The Hastings Center: Special Report, 2005

John B. Shea
May 9, 2006
Reproduced with Permission

This report demonstrates that the elites, who influence the behavior of those involved in end-of-life care, have decided that there must be a radical change in the principles and practices of those who give that care. Pragmatic considerations must now be the dominant concern.

The Belmont Principles of patient autonomy, beneficence and justice, have provided care givers only with insoluble dilemmas. Should the patient's preferences trump the public good in regard to the use of scare resources? Does the law, as currently written, allow a proposed course of treatment? If the care givers' basic moral principles had been based on natural law and the Catholic Church's teaching, those dilemmas would not have occurred. However, the false anthropology and materialistic nature of their principles does not indicate what is good or what is just. Secular materialists have therefore, resorted to the use of a pragmatic method of achieving a consensus of stakeholders in the process of arriving at a decision about medical treatment.

Gone is the previous emphasis on patient autonomy, advanced directives, and aggressive care. The patient and/or surrogate for health care and the family are no longer to be offered choices in regard to decision-making. The process now becomes one of resolution of conflict between the patient or his or hersurrogate on the one hand, and the care-givers on the other. Conflict is to be avoided at all costs. It delays decision-making and therefore greatly increases the cost of patient care, and may also lead to litigation that is costly, time consuming.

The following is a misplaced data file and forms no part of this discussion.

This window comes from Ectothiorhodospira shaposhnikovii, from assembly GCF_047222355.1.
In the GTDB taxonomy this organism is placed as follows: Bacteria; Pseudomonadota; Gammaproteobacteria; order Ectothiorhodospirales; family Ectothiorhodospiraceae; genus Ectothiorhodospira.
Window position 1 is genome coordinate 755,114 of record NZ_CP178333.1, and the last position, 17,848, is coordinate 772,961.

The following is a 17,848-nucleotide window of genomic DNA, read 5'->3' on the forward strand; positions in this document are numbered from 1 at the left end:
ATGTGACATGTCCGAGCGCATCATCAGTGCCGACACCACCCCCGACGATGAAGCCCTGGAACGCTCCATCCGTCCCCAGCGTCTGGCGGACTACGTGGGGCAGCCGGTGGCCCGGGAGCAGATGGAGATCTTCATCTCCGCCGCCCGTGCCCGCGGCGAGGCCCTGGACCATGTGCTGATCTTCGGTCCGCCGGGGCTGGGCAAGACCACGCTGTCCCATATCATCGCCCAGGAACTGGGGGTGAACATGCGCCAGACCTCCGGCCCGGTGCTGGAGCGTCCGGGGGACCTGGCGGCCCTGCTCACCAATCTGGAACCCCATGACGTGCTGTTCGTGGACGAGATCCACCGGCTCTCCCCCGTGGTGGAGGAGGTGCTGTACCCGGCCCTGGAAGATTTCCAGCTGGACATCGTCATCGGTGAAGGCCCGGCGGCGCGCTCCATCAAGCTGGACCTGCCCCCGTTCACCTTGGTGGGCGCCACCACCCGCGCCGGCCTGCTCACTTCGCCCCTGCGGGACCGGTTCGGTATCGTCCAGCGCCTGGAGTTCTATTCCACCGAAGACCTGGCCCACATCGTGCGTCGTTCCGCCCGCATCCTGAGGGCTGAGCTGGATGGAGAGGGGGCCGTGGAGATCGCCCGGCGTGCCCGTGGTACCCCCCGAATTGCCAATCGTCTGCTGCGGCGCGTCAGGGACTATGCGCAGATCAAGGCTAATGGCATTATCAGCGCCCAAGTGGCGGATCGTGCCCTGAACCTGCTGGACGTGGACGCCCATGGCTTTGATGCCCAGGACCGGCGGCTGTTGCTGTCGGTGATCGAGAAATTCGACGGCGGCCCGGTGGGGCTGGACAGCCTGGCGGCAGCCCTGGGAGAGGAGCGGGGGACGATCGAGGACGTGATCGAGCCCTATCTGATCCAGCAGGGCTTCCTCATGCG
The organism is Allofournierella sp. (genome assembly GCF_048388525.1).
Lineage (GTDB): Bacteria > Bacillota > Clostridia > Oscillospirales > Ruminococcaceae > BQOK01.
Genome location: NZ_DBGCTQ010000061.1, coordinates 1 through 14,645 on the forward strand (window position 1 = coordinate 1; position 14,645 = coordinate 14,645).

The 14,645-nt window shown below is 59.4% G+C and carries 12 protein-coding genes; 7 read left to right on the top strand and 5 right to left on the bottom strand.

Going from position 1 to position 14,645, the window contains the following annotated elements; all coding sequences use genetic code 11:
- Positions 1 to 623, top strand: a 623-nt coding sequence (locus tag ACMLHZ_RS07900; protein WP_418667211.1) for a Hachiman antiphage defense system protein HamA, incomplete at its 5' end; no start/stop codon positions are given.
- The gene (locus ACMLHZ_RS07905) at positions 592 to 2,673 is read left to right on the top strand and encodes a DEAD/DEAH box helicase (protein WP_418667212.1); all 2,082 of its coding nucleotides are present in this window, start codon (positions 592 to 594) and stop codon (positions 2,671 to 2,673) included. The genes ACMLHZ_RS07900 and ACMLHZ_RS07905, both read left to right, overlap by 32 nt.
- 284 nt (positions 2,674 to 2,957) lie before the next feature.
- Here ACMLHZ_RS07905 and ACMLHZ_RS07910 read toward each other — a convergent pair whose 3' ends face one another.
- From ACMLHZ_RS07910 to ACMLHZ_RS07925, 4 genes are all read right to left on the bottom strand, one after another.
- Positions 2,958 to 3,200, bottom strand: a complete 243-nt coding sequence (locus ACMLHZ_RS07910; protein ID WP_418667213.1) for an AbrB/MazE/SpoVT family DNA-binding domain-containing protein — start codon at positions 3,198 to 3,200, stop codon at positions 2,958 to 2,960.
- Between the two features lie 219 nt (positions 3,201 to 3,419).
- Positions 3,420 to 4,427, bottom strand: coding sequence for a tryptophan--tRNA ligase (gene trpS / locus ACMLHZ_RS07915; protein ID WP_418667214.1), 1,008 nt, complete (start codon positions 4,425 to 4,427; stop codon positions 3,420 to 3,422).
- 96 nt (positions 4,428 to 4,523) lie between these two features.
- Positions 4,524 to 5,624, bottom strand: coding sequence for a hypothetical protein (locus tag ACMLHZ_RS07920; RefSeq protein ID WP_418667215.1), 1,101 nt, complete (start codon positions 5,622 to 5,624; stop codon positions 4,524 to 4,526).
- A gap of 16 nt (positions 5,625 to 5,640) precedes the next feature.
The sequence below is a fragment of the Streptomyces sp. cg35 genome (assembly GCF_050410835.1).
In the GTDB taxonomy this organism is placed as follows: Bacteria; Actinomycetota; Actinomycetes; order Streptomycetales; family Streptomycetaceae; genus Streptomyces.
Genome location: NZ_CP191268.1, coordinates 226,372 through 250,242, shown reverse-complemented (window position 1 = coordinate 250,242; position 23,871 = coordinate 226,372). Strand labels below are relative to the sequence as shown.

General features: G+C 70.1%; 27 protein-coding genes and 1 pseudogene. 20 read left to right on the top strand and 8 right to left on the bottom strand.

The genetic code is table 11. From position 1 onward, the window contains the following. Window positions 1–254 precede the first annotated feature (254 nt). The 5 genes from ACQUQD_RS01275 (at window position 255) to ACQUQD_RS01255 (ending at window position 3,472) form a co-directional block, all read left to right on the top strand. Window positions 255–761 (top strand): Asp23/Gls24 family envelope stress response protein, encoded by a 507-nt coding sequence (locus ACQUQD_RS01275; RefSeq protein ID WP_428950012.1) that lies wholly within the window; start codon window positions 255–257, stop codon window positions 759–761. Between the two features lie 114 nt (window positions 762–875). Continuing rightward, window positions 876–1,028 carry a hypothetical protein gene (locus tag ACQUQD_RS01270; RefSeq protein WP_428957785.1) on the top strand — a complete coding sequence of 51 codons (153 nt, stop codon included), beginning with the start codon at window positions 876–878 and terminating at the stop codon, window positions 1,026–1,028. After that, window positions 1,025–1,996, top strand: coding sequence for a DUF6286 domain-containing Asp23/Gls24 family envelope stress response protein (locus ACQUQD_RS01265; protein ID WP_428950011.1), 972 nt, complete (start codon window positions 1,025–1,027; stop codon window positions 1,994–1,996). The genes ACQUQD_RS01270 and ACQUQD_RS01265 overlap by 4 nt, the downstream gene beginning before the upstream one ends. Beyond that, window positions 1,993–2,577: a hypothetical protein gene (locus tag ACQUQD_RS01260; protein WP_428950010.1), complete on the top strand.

Consensus is to be achieved by a process that involves the cooperation, if necessary, of patient and/or surrogate, the family, the physician, nurses, social workers, and a bioethicist. This is a process, termed 'reasoned discourse', that puts great pressure on the patient or surrogate, who usually know little about medicine or the law and tend to give in to that pressure.

The modern ethic of care giving recognizes only the validity of legal rights and 'ethical scholarship'. The latter, simply put, recognizes only one moral absolute, that a decision based on consensus is morally acceptable. This is a self-serving postulate, but it is vigorously promulgated none the less.

In a group discussion about a decision regarding treatment, great emphasis is put on the cost of end-of-life care and on the 'social justice problem' caused by the allocation of natural resources. Concerns about costs escalated rapidly due to the fact that contraception and abortion and the success of medical care have resulted in a greatly increased number of the elderly in relation to the number of young people who have to pay for the care of the elderly. Families of those with disability and those who emphasize the sacredness of human life for religious reasons are regarded as a problem. They tend to treat rather than forego treatment. These people, we are told, must be made "part of the conversation." The main concern is not what the patient prefers but to analyze what is in the 'best interest' of the patient. This is to be decided by a skilled 'facilitator'. If the patient is presumed to be dying, 'comfort care', rather than life sustaining treatment, is provided. This can lead to two serious moral problems. First, a patient is assumed to by dying if the physician decides that he or she will be dead within two weeks. This is at best, a rather wild guess. Secondly, comfort care involves withdrawal of hydration and nutrition. It must be remembered that this will probably hasten the patient's death by dehydration.